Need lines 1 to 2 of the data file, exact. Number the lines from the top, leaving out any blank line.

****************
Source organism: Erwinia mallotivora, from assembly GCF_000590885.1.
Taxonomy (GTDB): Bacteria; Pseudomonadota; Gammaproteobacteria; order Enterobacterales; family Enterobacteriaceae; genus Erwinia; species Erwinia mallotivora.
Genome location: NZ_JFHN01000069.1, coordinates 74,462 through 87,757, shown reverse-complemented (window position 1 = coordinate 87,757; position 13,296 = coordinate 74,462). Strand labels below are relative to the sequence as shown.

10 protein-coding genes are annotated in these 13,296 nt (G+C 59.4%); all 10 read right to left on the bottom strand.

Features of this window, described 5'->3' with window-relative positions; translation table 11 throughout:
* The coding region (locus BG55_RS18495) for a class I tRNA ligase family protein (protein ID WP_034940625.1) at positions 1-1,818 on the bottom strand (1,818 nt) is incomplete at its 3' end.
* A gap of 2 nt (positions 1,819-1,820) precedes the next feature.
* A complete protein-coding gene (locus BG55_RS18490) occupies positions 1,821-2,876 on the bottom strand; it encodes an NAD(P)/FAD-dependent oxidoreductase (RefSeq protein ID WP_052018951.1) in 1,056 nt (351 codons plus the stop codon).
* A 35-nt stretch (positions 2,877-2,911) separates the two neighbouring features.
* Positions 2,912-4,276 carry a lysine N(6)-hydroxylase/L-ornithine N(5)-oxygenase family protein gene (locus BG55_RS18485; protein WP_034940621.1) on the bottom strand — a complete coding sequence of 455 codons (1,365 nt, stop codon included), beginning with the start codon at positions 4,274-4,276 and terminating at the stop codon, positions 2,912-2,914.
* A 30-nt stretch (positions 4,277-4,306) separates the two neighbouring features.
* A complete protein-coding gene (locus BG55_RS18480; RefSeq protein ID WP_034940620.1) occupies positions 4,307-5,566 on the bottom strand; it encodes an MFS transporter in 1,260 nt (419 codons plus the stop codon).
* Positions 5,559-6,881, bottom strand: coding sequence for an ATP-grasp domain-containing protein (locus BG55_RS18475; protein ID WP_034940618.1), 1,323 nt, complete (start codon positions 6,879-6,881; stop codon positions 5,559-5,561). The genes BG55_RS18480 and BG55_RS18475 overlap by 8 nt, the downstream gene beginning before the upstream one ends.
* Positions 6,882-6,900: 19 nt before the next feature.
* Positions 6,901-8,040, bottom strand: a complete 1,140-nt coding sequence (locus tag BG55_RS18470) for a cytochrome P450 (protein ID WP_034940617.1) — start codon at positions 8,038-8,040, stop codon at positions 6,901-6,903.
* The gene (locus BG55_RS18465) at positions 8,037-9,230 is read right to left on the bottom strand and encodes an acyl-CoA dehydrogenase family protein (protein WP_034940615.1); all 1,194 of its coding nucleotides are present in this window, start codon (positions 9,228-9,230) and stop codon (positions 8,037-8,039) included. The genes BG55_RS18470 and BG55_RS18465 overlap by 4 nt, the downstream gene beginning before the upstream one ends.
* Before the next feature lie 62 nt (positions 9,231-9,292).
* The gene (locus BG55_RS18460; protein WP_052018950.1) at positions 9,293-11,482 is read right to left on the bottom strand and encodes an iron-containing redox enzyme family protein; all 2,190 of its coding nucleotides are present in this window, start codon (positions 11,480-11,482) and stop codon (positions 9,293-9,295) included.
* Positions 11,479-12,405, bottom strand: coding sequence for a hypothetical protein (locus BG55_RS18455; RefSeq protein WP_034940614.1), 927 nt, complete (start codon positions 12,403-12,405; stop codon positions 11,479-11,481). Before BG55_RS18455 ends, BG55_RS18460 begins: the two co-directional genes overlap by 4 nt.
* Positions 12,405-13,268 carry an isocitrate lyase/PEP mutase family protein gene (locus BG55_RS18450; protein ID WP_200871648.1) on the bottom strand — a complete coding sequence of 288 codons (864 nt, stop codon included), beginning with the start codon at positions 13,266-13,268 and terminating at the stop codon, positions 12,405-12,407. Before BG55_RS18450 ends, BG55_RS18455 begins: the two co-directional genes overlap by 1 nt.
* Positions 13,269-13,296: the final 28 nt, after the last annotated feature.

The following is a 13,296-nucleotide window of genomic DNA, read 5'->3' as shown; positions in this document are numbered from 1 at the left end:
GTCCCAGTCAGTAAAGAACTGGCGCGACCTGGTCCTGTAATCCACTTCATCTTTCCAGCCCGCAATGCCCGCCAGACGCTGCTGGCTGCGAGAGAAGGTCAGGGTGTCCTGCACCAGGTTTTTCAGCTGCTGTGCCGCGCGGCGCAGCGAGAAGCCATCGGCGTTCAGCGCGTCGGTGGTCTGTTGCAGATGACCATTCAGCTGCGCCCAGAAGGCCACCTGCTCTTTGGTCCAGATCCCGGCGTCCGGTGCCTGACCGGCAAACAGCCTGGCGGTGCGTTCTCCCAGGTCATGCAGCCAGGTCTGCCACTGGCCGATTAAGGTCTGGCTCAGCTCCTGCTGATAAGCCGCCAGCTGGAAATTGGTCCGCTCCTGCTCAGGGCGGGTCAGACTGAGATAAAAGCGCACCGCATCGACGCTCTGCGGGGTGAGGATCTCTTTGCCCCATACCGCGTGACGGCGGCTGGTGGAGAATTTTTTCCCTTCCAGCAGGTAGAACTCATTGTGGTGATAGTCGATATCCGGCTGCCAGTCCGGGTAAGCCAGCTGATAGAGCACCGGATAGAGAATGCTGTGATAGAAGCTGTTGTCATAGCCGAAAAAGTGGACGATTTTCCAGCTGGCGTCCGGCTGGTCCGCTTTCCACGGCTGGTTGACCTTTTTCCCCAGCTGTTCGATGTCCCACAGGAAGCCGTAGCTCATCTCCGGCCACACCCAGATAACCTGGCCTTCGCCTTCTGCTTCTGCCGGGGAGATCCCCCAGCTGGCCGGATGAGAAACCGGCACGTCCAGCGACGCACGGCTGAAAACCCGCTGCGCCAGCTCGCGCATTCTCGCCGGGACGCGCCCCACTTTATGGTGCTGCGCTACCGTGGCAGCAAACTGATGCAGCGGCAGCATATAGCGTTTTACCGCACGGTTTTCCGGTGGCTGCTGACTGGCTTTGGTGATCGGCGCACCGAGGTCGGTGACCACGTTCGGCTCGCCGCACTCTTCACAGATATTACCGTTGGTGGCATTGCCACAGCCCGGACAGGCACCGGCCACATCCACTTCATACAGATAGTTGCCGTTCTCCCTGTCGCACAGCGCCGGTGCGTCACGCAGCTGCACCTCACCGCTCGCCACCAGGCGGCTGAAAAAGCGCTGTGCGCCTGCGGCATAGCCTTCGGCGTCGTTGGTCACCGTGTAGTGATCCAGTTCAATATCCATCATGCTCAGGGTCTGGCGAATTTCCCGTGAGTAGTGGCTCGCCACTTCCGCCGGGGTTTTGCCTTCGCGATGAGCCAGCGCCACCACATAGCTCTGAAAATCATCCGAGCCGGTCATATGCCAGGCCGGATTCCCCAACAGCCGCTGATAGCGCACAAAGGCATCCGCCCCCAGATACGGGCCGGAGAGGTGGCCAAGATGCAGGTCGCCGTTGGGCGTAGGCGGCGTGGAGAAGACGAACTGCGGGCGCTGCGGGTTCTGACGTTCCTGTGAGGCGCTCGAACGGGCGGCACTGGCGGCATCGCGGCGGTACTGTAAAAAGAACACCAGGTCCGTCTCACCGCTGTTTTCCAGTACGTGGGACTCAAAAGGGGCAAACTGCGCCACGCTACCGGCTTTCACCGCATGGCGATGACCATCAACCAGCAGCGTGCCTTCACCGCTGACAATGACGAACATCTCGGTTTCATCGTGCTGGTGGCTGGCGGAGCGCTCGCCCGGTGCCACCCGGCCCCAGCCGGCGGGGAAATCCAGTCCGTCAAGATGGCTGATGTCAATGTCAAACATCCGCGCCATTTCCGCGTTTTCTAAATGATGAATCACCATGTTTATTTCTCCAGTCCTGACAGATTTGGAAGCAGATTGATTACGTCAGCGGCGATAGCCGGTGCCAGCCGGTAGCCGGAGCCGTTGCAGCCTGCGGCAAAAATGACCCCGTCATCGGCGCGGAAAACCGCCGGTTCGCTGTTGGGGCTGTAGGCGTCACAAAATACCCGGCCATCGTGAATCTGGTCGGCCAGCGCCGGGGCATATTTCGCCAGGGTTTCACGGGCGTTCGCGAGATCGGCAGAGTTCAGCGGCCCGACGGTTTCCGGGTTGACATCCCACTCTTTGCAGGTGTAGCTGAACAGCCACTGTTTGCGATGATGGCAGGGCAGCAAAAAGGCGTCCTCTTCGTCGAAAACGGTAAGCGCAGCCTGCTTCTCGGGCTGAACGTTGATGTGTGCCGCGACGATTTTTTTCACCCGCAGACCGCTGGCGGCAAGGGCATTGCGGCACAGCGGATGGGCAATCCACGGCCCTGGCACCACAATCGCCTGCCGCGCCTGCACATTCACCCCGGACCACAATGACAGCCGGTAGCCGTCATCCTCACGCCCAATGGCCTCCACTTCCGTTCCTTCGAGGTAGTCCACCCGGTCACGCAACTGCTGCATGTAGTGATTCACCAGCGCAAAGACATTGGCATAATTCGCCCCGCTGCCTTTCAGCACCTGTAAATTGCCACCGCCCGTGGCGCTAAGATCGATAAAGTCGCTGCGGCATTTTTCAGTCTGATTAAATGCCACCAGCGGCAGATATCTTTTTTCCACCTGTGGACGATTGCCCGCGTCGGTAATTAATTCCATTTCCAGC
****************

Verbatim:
Source organism: Erwinia mallotivora, from assembly GCF_000590885.1.
Taxonomy (GTDB): Bacteria; Pseudomonadota; Gammaproteobacteria; order Enterobacterales; family Enterobacteriaceae; genus Erwinia; species Erwinia mallotivora.